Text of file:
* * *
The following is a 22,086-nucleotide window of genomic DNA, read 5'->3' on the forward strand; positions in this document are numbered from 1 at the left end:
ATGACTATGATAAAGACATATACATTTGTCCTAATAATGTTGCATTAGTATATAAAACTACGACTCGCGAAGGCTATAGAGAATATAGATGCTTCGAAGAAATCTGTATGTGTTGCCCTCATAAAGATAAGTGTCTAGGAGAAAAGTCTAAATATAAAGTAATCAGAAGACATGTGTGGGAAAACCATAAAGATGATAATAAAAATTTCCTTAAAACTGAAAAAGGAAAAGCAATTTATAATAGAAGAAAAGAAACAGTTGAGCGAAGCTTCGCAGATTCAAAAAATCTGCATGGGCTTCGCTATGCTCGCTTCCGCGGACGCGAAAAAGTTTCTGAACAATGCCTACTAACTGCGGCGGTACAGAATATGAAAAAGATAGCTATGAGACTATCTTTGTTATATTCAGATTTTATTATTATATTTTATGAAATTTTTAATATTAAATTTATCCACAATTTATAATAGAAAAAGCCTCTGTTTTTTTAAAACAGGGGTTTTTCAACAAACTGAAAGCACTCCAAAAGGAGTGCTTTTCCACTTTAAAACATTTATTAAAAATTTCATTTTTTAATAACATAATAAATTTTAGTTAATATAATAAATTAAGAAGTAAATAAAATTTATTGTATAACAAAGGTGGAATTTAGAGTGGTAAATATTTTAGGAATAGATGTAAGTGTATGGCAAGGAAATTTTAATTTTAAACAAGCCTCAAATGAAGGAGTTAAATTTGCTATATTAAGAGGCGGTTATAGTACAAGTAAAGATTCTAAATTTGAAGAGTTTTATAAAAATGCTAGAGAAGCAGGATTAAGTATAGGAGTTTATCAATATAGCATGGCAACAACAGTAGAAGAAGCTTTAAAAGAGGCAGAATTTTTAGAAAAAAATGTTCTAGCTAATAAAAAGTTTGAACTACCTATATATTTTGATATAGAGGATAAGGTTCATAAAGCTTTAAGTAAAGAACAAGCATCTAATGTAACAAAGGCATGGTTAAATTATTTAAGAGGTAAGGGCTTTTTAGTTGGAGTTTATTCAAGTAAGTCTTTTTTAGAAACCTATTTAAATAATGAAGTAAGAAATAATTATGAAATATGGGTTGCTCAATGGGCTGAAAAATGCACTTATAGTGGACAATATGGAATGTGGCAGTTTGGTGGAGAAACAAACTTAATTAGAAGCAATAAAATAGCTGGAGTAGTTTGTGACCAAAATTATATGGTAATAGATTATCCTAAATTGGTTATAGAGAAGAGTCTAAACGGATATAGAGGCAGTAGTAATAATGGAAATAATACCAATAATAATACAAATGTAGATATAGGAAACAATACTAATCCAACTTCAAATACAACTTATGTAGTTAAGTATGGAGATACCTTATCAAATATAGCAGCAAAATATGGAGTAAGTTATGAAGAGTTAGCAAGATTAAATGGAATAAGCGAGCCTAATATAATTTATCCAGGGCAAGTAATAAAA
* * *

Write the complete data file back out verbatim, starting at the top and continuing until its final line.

The following is a 22,086-nucleotide window of genomic DNA, read 5'->3' on the forward strand; positions in this document are numbered from 1 at the left end:
ATGACTATGATAAAGACATATACATTTGTCCTAATAATGTTGCATTAGTATATAAAACTACGACTCGCGAAGGCTATAGAGAATATAGATGCTTCGAAGAAATCTGTATGTGTTGCCCTCATAAAGATAAGTGTCTAGGAGAAAAGTCTAAATATAAAGTAATCAGAAGACATGTGTGGGAAAACCATAAAGATGATAATAAAAATTTCCTTAAAACTGAAAAAGGAAAAGCAATTTATAATAGAAGAAAAGAAACAGTTGAGCGAAGCTTCGCAGATTCAAAAAATCTGCATGGGCTTCGCTATGCTCGCTTCCGCGGACGCGAAAAAGTTTCTGAACAATGCCTACTAACTGCGGCGGTACAGAATATGAAAAAGATAGCTATGAGACTATCTTTGTTATATTCAGATTTTATTATTATATTTTATGAAATTTTTAATATTAAATTTATCCACAATTTATAATAGAAAAAGCCTCTGTTTTTTTAAAACAGGGGTTTTTCAACAAACTGAAAGCACTCCAAAAGGAGTGCTTTTCCACTTTAAAACATTTATTAAAAATTTCATTTTTTAATAACATAATAAATTTTAGTTAATATAATAAATTAAGAAGTAAATAAAATTTATTGTATAACAAAGGTGGAATTTAGAGTGGTAAATATTTTAGGAATAGATGTAAGTGTATGGCAAGGAAATTTTAATTTTAAACAAGCCTCAAATGAAGGAGTTAAATTTGCTATATTAAGAGGCGGTTATAGTACAAGTAAAGATTCTAAATTTGAAGAGTTTTATAAAAATGCTAGAGAAGCAGGATTAAGTATAGGAGTTTATCAATATAGCATGGCAACAACAGTAGAAGAAGCTTTAAAAGAGGCAGAATTTTTAGAAAAAAATGTTCTAGCTAATAAAAAGTTTGAACTACCTATATATTTTGATATAGAGGATAAGGTTCATAAAGCTTTAAGTAAAGAACAAGCATCTAATGTAACAAAGGCATGGTTAAATTATTTAAGAGGTAAGGGCTTTTTAGTTGGAGTTTATTCAAGTAAGTCTTTTTTAGAAACCTATTTAAATAATGAAGTAAGAAATAATTATGAAATATGGGTTGCTCAATGGGCTGAAAAATGCACTTATAGTGGACAATATGGAATGTGGCAGTTTGGTGGAGAAACAAACTTAATTAGAAGCAATAAAATAGCTGGAGTAGTTTGTGACCAAAATTATATGGTAATAGATTATCCTAAATTGGTTATAGAGAAGAGTCTAAACGGATATAGAGGCAGTAGTAATAATGGAAATAATACCAATAATAATACAAATGTAGATATAGGAAACAATACTAATCCAACTTCAAATACAACTTATGTAGTTAAGTATGGAGATACCTTATCAAATATAGCAGCAAAATATGGAGTAAGTTATGAAGAGTTAGCAAGATTAAATGGAATAAGCGAGCCTAATATAATTTATCCAGGGCAAGTAATAAAA